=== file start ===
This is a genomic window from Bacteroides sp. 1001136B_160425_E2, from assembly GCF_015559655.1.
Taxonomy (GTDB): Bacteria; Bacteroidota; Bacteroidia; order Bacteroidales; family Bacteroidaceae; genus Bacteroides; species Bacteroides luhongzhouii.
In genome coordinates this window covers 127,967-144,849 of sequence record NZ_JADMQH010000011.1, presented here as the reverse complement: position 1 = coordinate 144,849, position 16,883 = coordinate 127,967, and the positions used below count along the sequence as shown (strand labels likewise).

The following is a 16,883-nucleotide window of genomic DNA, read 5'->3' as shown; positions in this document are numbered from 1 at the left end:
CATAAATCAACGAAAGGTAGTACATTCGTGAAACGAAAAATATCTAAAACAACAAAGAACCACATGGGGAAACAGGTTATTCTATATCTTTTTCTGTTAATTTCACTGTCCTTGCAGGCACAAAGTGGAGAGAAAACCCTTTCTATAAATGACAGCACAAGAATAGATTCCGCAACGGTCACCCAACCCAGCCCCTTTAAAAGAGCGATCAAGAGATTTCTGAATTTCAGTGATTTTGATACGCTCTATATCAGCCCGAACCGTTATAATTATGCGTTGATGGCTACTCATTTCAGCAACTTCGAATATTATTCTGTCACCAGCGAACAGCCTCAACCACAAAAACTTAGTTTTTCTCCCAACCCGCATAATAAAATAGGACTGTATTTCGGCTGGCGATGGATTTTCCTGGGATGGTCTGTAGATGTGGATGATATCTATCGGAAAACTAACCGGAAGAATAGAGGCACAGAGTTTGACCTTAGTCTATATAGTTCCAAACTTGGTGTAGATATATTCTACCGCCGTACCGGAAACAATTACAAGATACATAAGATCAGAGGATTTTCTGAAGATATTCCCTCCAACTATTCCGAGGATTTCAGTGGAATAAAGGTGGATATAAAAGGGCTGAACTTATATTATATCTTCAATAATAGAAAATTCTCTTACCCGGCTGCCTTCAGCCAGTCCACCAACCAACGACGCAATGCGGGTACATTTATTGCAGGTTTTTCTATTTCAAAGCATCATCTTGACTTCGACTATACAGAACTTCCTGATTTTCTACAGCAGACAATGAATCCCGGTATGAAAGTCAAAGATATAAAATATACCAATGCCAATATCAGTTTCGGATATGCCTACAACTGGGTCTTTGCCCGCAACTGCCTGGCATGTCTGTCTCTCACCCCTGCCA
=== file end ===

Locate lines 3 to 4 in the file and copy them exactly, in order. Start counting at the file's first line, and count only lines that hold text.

In genome coordinates this window covers 127,967-144,849 of sequence record NZ_JADMQH010000011.1, presented here as the reverse complement: position 1 = coordinate 144,849, position 16,883 = coordinate 127,967, and the positions used below count along the sequence as shown (strand labels likewise).

The following is a 16,883-nucleotide window of genomic DNA, read 5'->3' as shown; positions in this document are numbered from 1 at the left end: